Film Review – TRUE GRIT (1969)

Image result for true grit 1969True Grit (1969; USA; Technicolor; 128m) ****  d. Henry Hathaway; w. Marguerite Roberts; ph. Lucien Ballard; m. Elmer Bernstein.  Cast: John Wayne, Kim Darby, Robert Duvall, Glen Campbell, Strother Martin, Jeremy Slate, Dennis Hopper, Jeff Corey, Donald Woods, Alfred Ryder, Ron Soble, John Fiedler, James Westerfield, John Doucette, Edith Atwater. A drunken, hard-nosed U.S. Marshal and a Texas Ranger help a stubborn young woman track down her father’s murderer in Indian territory. Scenic western with Wayne enjoying himself immensely in one of his best-remembered performances as Rooster Cogburn and Darby also excellent as young Mattie Ross. Hathaway paces the story just right and Duvall impresses as Wayne’s outlaw nemesis. Superbly photographed utilising stunning Colorado locations aided by a rousing Bernstein score. The only film for which Wayne ever won an Oscar. Based on the novel by Charles Portis. Followed by ROOSTER COGBURN (1975) and a TV pilot in 1978. Remade in 2010. [PG]

Film Review – THE SONS OF KATIE ELDER (1965)

John Wayne, Dean Martin, Michael Anderson Jr., and Earl Holliman in The Sons of Katie Elder (1965)Sons of Katie Elder, The (1965; USA; Technicolor; 122m) ***½  d. Henry Hathaway; w. William H. Wright, Allan Weiss, Harry Essex, Talbot Jennings; ph. Lucien Ballard; m. Elmer Bernstein.  Cast: John Wayne, Dean Martin, Earl Holliman, Michael Anderson Jr., Martha Hyer, Dennis Hopper, Strother Martin, George Kennedy, James Gregory, Paul Fix, Jeremy Slate, John Litel, John Doucette, James Westerfield, Rhys Williams. Ranch owner Katie Elder’s four sons determine to avenge the murder of their father and the swindling of their mother. Enjoyable, if slightly overlong, Western with Wayne in fine form supported by a strong cast including Martin, Holliman and Anderson Jr. as his brothers. Kennedy also good as a hired heavy. Rousing score by Bernstein. Filming was delayed after Wayne was diagnosed with lung cancer. [U]

Film Review – CIRCUS WORLD (1964)

Image result for circus world 1964Circus World (1964; USA; Technicolor; 135m) ***  d. Henry Hathaway; w. Ben Hecht, Julian Halevy, James Edward Grant, Philip Yordan, Nicholas Ray; ph. Jack Hildyard; m. Dimitri Tiomkin.  Cast: John Wayne, Rita Hayworth, Claudia Cardinale, John Smith, Lloyd Nolan, Richard Conte, Wanda Rotha, Kay Walsh. A circus owner is beset by disasters as he attempts a European tour of his circus. At the same time, he is caught in an emotional bind between his adopted daughter and her mother. Spectacular circus action makes up for lack of plot and two-dimensional characters. High production values and an exciting finale built around a devastating fire are also pluses. Wayne and Nolan give strong performances, but the rest of the cast are swamped by a script that gives them little to get their teeth into. Aka: THE MAGNIFICENT SHOWMAN. [U]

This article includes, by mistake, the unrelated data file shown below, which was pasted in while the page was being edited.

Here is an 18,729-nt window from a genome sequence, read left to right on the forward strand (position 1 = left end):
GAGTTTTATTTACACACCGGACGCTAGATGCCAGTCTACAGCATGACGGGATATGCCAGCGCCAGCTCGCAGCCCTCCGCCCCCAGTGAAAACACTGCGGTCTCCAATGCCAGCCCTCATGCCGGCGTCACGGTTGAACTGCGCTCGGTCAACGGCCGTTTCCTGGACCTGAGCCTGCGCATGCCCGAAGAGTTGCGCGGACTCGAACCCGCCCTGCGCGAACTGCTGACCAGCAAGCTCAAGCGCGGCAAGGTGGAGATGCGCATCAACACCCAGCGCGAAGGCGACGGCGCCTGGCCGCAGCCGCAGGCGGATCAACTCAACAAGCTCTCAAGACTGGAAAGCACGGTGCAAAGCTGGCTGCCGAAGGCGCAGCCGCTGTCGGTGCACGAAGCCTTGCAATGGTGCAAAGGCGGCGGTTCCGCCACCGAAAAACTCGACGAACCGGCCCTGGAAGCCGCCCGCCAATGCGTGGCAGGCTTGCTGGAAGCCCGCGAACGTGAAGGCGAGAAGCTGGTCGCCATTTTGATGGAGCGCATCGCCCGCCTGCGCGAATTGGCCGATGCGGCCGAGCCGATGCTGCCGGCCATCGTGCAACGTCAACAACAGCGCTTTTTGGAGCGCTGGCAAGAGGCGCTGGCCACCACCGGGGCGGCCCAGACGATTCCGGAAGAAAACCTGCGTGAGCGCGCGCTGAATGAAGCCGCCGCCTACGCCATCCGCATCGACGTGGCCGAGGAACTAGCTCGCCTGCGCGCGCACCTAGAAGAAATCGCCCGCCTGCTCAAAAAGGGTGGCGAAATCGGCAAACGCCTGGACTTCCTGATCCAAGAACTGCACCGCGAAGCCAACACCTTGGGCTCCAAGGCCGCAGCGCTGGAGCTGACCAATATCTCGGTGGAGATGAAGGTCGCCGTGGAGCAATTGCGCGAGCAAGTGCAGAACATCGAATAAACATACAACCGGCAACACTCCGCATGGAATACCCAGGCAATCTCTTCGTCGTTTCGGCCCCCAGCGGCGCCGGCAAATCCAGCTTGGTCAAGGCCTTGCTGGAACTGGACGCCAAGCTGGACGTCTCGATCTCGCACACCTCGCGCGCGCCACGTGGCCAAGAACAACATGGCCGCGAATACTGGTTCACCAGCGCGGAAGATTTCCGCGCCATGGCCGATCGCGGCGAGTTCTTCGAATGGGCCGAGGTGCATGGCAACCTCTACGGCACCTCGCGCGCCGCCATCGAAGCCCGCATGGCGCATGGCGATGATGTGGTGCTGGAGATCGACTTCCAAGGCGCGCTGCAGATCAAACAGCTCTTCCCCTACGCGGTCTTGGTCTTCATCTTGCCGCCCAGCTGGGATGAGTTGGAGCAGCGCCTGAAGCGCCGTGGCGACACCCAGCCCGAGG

Film Review – NORTH TO ALASKA (1960)

Related imageNorth to Alaska (1960; USA; DeLuxe; 122m) ***  d. Henry Hathaway; w. John Lee Mahin, Martin Rackin, Claude Binyon; ph. Leon Shamroy; m. Lionel Newman.  Cast: John Wayne, Stewart Granger, Fabian, Ernie Kovacs, Capucine, Mickey Shaughnessy, Karl Swenson, Joe Sawyer, Kathleen Freeman, John Qualen, Stanley Adams, Frank Faylen, Kermit Maynard, Roy Jenson, Alan Carney. When Wayne and Granger strike gold in Alaska. Granger sends Wayne to Seattle to bring Granger’s fiancé back to Alaska. Very broad Western, driven by high-spirited performances and helped by strong production values and use of locations. Lacks any real depth and its main purpose is as a time filler. Based on the play “Birthday Gift” by Ladislas Fodor and an idea by John H. Kafka. [U]

Film Review – CALL NORTHSIDE 777 (1948)

Image result for call northside 777Call Northside 777 (1948; USA; B&W; 112m) ***½  d. Henry Hathaway; w. Jerome Cady, Jay Dratler, Leonard Hoffman, Quentin Reynolds; ph. Joseph MacDonald; m. Alfred Newman.  Cast: James Stewart, Richard Conte, Lee J. Cobb, Helen Walker, E.G. Marshall, Kasia Orzazewski, Betty Garde, Moroni Olsen, John McIntire, Paul Harvey, Joanne De Bergh, Howard Smith, Michael Chapin, Samuel S. Hinds, George Pembroke. Chicago reporter P.J. McNeal re-opens a ten-year-old murder case. Documentary-style telling is a little stiff at times and the story is certainly slow to start but it gains significant momentum in its final act. Stewart is as dependable as ever as the hard-nosed reporter and Garde stands out in an interesting supporting cast. The photography is evocative in the film noir style of the day, with contrasting light and shadow making this a technically effective, if dramatically uneven, piece of film-making. First credited film role of McIntire. Based on articles by James P. McGuire. [U]